Hippoglossus Stenolepis



Continental Shelf, Offshore

20 - 500 pounds


Pacific Halibut Game Fish Quality Excellent
Pacific Halibut Meal Quality Very Good
Pacific Halibut Fly Fishing Quality Poor

Pacific Halibut 

Pacific Halibut 
Also Known As: Halibut  

Guides Who Fish This Species


San Diego, CA

23ft - 4 guests



Starting as low as



San Francisco, CA

31ft - 4 guests


Starting as low as


Pacific Halibut (Hippoglossus stenolepis) Fish Description

The Pacific Halibut is one of the largest flatfish in the world (2nd biggest, next to its close relative, Atlantic Halibut). It’s a saltwater fish that thrives in deep cold waters. It has a muddy brown color and dark-brown spots. Its body is more elongated than most flatfishes and shaped like a diamond. 

They’re strong swimmers and eat a variety of fishes from the bottom of the ocean - cods, turbots, pollocks, octopi, crabs, and shrimps. They also sometimes eat fishes from the pelagic - salmon, herring


Interesting Facts About the Pacific Halibut 

  • Pacific halibuts are called demersal fish, these are fish that stays in the bottom of the ocean, just like stingrays.
  • Almost all halibuts are “right-eyed”, which means they are facing up with the “right side” of their face and the left side is the bottom. 


Pacific Halibut Size

The Pacific halibut is a large fish that can grow up to 8 feet long and 5 feet wide and weigh up to 500 lbs. Their average weight is 20-40 lbs, but catching 100 is pretty common. As of now, there is no average length of the Pacific Halibut.  They mature at the age of 8 for males and 12 years old for females.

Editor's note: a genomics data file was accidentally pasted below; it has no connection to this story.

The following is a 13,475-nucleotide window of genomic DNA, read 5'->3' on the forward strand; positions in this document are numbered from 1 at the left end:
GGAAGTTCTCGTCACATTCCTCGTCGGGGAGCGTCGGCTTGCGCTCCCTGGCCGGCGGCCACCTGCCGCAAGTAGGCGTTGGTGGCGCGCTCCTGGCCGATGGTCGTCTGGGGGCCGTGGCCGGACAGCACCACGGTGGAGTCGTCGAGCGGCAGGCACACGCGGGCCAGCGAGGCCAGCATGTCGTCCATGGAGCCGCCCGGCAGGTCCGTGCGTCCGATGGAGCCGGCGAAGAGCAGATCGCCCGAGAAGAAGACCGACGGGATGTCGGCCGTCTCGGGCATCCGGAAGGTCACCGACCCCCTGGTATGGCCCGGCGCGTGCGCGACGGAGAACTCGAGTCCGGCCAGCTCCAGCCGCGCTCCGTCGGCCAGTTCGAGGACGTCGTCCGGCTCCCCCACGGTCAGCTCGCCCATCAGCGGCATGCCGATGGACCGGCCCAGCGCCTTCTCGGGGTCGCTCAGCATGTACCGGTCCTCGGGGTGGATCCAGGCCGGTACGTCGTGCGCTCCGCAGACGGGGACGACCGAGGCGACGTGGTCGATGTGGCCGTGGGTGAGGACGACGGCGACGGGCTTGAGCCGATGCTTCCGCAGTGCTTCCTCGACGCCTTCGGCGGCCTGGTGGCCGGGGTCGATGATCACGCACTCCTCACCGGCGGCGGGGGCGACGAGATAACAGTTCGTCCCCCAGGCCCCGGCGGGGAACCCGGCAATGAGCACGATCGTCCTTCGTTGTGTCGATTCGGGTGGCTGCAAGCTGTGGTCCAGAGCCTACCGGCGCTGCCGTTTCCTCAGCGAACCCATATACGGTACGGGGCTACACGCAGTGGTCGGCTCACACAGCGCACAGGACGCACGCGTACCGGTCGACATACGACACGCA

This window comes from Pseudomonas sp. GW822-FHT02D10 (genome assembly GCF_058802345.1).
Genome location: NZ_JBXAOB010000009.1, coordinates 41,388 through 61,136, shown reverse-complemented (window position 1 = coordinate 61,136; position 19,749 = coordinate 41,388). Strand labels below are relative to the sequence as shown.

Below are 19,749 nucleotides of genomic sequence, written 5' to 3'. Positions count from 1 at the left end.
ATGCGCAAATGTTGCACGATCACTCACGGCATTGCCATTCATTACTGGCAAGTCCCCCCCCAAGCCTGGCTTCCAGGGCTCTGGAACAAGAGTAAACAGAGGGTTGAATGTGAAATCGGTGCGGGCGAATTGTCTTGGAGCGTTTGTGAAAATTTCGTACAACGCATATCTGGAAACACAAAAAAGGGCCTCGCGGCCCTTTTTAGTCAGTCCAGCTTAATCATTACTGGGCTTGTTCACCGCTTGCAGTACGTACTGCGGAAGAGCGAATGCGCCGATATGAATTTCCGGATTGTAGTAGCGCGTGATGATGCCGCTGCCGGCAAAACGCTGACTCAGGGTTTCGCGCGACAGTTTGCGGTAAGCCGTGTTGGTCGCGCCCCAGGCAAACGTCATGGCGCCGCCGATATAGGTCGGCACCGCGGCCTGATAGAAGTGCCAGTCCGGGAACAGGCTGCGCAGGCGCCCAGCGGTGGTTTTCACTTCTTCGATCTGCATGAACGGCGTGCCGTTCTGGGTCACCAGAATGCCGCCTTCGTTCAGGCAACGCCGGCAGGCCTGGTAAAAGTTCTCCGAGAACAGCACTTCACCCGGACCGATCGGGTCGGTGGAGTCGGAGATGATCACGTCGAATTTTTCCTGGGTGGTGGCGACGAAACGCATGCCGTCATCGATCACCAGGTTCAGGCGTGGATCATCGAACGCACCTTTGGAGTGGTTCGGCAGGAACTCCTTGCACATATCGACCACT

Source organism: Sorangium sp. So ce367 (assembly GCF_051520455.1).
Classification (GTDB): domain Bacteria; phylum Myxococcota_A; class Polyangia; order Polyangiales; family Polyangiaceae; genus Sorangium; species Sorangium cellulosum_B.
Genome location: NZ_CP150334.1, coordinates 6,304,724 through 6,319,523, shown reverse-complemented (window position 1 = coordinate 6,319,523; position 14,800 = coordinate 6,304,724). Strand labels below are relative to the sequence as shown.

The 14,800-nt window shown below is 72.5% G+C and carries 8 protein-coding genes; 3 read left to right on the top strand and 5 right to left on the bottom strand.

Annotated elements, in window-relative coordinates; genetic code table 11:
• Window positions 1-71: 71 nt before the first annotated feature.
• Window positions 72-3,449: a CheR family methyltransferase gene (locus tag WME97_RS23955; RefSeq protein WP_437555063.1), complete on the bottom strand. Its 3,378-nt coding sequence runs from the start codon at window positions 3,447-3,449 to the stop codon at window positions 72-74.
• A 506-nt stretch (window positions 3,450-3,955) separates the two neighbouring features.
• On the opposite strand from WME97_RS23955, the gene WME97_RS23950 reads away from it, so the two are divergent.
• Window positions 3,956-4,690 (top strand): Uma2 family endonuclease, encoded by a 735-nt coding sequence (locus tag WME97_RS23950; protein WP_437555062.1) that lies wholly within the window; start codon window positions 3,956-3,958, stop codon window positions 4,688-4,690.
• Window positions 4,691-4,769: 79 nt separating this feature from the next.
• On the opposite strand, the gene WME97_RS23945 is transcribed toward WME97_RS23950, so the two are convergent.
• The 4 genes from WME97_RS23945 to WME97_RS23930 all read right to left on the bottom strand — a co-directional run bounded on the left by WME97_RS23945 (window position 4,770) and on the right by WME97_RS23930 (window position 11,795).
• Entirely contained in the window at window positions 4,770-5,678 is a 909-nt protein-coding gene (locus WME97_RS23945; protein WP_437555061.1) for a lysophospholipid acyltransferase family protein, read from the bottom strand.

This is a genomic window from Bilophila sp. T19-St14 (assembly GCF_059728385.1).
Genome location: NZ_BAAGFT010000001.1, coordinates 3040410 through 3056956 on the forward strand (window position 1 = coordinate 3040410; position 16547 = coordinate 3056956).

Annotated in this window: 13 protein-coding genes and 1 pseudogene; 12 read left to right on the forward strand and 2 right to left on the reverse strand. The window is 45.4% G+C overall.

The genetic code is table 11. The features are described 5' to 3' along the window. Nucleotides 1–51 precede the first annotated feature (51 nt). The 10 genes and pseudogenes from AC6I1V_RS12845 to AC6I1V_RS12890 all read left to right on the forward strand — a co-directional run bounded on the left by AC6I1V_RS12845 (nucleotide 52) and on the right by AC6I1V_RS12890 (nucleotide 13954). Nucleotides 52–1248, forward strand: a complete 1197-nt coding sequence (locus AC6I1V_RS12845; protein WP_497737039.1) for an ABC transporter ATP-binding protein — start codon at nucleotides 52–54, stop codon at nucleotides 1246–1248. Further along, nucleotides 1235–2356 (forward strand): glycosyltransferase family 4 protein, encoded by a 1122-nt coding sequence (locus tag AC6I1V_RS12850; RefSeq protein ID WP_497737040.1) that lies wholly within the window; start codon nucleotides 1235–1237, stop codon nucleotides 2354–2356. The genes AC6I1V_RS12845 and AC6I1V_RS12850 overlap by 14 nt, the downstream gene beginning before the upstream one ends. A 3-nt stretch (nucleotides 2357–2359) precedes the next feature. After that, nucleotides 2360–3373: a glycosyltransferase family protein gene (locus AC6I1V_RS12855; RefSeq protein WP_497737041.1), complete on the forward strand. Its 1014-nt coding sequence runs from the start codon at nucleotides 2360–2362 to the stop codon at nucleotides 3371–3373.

Habitat & Distribution of the Pacific Halibut

The Pacific Halibut mainly lives in the deep waters of the northern Pacific region. They usually prefer depths 20-1000 feet, but they can go as deep as 3,600 feet. They prefer the cold temperatures of 37°-46°F and are mostly found on or near continental shelves.

In the U.S., their range is from California up to the Chukchi Sea. Good fishing spots are the Gulf of Alaska and the Bering Sea. You can also find Pacific halibuts in nearer areas such as the coasts of California, Oregon, and Washington.

Pacific halibuts migrate in a clockwise manner, from northwest to southeast. A good time to catch these fish is in summer, where they are more active in their feeding grounds and are closer to shallow waters. During winter, they go to deeper waters to spawn their eggs.


Fishing Techniques for the Pacific Halibut

Being bottom-dwellers, make sure you equip yourself with gears for deep fishing. Try to aim the sweet spot for fishing Pacific Halibut which is 150-500 feet. They like to stalk their prey from the bottom and being strong swimmers, it’s good to make a chase with your baits to tease the halibut. To send your baits to the bottom, use a 1-2 lb weight. Slightly cast your line forward to get the fly down and retrieve it fast every once in a while to check. Just leave the rod attached to the rod holder slightly bounce the rod up and down attracting the halibut. It’s a waiting game for this fish.

Fly fishing for Pacific halibuts is rare but it’s doable. For Fly Rods, use a 50-pound monoline with fast sinking heads and a 12-15 heavyweight rod with a 16-lb snippet. Recorded fly fishing for Pacific halibuts can go as heavy as 138 pounds. For spinner rods, use a 6-7 feet heavy rod with a 60-lb line and 1-1.25 lb lead. 

Recommended baits are pink salmon heads and bellies, squids, herring, and octopus. To further catch the attention of the Pacific halibut, use some fishing attractants. For lures, use jigs or spoons that make some noise to attract them They’re known to use their sight and hearing in more shallow waters but in deeper waters, they hunt with scent.